Our first inkling that this second working vacation would be different was at the airport. In England we were met by Imperial College colleagues holding up signs and boisterously welcoming us as we emerged from customs; in Israel we walked off the plane alone and on our own. The second inkling came at the apartment. Although a beautiful two-bedroom in a lovely location, none of our neighbors either spoke English or were willing to try–so much for the “welcome wagon” model we experienced during our London stay. After moving into my Hebrew University office I strolled the building hoping to meet local faculty but no such luck as the halls were eerily empty.
I sat back and asked myself if I had made a big mistake. Had the dream of a second perfect working vacation been Pollyanna-ish optimism? Was this trip going to prove my ideas about traveling on the other guy’s dime all wrong? Fortunately the answer to all these nagging doubts was a resounding “No!”
I discovered that our experience in England, while enormously enjoyable and thoroughly satisfying, had been an anomaly. Deferential hosts eager to bring you into their community are more often the exception rather than the rule. Having local help finding housing, renting a car, and pointing out the best hardware stores, grocery shops, and ethnic restaurants is an unexpected and pleasant plus. More often than not your hosts will be excited to work with you and pleased with your contributions but too busy to act as mentors and tour guides. Colleagues may offer advice about places to eat and sights to see, but they will frequently leave you on your own to implement their suggestions. In some instances neighbors will roll out the welcome mat and become an everyday part of your life. It is far more likely they will be polite, hospitable, and invisible.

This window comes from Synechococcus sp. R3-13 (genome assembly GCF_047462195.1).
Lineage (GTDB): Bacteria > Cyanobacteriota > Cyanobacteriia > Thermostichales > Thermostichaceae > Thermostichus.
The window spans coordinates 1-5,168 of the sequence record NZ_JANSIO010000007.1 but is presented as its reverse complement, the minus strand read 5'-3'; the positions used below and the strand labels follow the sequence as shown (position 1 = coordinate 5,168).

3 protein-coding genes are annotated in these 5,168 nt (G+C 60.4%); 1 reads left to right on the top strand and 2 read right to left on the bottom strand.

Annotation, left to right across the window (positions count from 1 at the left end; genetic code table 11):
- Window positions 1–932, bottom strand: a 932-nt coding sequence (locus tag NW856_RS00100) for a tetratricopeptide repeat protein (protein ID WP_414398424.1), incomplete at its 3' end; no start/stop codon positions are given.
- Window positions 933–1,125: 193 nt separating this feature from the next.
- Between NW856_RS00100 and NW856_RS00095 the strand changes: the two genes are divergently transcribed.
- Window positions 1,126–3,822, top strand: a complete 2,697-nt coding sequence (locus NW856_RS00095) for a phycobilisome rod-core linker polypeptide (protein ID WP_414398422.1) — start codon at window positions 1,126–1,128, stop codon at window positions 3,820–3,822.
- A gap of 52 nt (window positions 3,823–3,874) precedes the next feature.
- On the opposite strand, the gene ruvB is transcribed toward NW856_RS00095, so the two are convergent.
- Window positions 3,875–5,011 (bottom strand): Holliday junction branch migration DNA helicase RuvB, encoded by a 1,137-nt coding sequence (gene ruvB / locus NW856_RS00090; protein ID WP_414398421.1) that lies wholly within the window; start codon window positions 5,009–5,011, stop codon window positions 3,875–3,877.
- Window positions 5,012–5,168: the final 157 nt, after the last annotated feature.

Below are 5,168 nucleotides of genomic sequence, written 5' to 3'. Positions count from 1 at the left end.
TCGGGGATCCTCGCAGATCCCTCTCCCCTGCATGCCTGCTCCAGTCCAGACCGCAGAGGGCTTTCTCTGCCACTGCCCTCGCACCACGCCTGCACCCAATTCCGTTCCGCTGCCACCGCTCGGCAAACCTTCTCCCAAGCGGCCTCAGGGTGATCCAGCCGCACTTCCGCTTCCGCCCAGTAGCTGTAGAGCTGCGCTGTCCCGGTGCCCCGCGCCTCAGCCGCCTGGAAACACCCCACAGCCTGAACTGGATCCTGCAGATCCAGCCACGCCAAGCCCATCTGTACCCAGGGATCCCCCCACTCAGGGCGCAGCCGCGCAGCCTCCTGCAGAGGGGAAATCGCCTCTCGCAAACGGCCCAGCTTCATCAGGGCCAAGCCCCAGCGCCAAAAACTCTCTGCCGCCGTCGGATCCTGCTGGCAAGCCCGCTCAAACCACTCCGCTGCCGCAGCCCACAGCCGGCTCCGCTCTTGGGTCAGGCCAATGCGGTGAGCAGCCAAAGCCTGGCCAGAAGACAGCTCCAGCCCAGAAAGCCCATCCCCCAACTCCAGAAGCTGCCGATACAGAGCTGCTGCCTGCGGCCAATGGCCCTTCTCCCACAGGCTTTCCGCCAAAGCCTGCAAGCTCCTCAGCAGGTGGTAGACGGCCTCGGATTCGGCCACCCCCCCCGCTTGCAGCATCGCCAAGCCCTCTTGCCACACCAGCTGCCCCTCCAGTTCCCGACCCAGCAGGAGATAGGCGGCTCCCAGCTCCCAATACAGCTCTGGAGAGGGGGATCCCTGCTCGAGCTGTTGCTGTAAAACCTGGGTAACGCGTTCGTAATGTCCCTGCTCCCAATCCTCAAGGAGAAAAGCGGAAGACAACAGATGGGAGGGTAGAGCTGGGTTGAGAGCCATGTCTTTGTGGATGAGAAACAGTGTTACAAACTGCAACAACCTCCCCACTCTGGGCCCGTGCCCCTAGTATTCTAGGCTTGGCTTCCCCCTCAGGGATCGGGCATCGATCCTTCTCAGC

What this working vacation in Israel taught us is that friendships do not happen automatically because of proximity—you live next door, you work in the next office. Instead, they grow from mutual, shared interests. If you become active in the local community, in whatever manner you choose, you will meet people and make friends naturally rather than having it be assumed and forced. Even though you may only be in town for three or four months, rather than three or four years, the process of making friends is no different from what you do when moving to a new city in the U.S., except that you must act far more quickly as you have far less time!
Having family members in the host city is wonderful, and having neighbors and colleagues help with housing, banking, and shopping is convenient. However, neither are essential in making your overseas trip a resounding professional and cultural success. Never let a dearth of local contacts in the host city prevent you from having a once-in-a-lifetime working vacation experience.
Now, how to make friends overseas? Next time…